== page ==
The HSBC SVNS features seven regular-season events plus a Grand Final.

The top eight placed teams based on cumulative series points at the conclusion of the seventh round in Singapore will secure their opportunity to compete in the new ‘winner takes all’ Grand Final in Madrid, where the women’s and men’s HSBC SVNS 2024 champions will be crowned.

Argentina was second place last season winning three tournaments.

The Pumas threat looms large. They boast Marcos Moneta (106 tries in 122 games) and World Rugby Sevens Player of the Year Rodrigo Isgro.

Fiji, South Africa, and Australia are perennial contenders while Samoa and Ireland are vastly improved. Does Rokolisoa like the new format?

“I don’t know about that one. Maybe I prefer the old format because that’s what I know,” he said.

“It’s a bit niggly but it doesn’t stop us from turning up and doing our job every tournament.”

The All Blacks Sevens have won the Dubai Sevens six times and are grouped with defending champions South Africa, Samoa, and Canada.

Pool A – All Black Sevens Head-to-Head

South Africa: 62-36

Canada: 42-3-1

Samoa 59-21-2



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Jon 6 hours ago
British & Irish Lions free agent open to Super Rugby switch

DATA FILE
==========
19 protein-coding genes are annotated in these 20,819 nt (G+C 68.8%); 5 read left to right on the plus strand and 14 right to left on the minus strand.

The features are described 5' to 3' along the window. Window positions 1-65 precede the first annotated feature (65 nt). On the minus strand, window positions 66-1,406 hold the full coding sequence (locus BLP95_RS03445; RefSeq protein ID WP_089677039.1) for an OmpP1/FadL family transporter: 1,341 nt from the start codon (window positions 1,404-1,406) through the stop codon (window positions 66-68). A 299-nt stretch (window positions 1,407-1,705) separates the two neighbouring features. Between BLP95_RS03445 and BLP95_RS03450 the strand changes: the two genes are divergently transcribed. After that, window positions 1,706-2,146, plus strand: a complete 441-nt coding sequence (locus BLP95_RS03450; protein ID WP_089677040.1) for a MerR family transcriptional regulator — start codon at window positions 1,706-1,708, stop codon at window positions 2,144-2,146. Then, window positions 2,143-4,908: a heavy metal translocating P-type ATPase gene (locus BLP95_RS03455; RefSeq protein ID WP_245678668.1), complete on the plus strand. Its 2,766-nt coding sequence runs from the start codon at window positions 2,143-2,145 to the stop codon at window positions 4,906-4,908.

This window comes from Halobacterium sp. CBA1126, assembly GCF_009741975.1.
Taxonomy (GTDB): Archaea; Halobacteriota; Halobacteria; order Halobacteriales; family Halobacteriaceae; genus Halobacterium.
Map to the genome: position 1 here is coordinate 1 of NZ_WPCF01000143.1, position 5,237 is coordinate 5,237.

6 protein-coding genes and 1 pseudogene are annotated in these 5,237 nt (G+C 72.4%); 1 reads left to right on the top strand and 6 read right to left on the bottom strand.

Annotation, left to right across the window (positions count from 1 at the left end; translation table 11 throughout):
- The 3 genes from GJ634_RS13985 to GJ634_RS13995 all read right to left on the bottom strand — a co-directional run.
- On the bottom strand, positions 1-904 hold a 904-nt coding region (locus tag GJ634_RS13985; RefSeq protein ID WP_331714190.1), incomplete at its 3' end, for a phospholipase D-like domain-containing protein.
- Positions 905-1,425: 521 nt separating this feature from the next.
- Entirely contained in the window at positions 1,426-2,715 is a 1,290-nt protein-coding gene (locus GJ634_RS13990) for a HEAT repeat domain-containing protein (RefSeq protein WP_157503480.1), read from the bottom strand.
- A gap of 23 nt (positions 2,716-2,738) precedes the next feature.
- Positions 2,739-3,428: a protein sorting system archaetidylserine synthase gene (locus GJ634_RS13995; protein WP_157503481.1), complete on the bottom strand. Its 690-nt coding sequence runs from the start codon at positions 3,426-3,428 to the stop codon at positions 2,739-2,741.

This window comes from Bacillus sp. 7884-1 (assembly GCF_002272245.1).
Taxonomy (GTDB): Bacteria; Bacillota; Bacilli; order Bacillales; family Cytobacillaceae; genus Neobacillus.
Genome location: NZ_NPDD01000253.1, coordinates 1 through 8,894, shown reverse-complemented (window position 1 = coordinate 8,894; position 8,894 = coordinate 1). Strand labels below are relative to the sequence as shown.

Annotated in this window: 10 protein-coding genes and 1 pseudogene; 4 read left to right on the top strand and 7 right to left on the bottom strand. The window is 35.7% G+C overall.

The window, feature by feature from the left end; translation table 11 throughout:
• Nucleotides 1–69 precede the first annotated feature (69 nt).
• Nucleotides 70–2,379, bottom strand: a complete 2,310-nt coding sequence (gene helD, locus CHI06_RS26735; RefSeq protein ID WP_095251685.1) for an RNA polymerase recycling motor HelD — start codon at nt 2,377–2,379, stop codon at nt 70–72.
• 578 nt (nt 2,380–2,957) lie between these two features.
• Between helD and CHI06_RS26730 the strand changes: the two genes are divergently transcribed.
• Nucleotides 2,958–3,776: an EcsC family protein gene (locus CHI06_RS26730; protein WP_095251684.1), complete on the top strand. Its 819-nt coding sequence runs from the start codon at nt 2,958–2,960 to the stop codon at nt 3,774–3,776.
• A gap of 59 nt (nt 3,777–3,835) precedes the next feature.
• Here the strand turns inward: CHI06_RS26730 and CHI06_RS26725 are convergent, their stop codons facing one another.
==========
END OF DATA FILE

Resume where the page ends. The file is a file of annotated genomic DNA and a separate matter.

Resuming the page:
There are a couple of teams who could use a stop gap experienced head. Blues - I’m not sure the Blues have signed a replacement for Caleb Tangitau (if he hasn’t been let go to make room for Barrett) yet, or whether Reiko is going on sabbatical and/or will remain in the squad. With exciting young French player Xavi Taele looking destined for higher honors in black, talented breakthrough rookie Cory Evan’s, and a couple of utilities, in AJ Lam and Bryce Heem(even Clarke?), all trying to learn the midfield trade, Williams could be a great aid. The Blues signed key English center Joe Marchant before he was raised to that level, and were possibly in the hunt to bring back the dependable Tele’a from the Highlanders. Possible the main squeeze which would put to bed any signing here would be the battle at 10 with Beauden’s return, and the forcing of Plummer back into the midfield. Hurricanes - Jordie Barrett is off to Leinster for a sabbatical next year but the more likely signing would be Billy’s brother back in the team. The Hurricanes are light on the outside with the loss of Salesi Rayasi to the Top 14 and if no quality is found to back up Kini Naholo, the midfield of Sullivan or Proctors could find themselves on the wing and space for a leader to show the Hurricanes three All Black midfield hopefuls (Higgins, Proctor, Umaga-Jensen) how its done. Highlanders - Rotation is high as usual at the Highlanders and versatility remains a strength with a lot of the squad. With compatriot Rhys Patchell signing a move to the JRLO, the passing of outside back Connor Garden-Bachop, and confirmed departure of Argentine wing Martin Bogado, the versatility of many of the young backups in the squad could see a veteran 12 like Williams being a strong partner for the robust Tele’a. With hope that the other Umaga-Jensen brother can force him out of the starting lineup, and shifting the sides general Sam Gilbert back into 10, the off-contract midfielder might seen as the perfect option for a squad still looking to fill one back spot.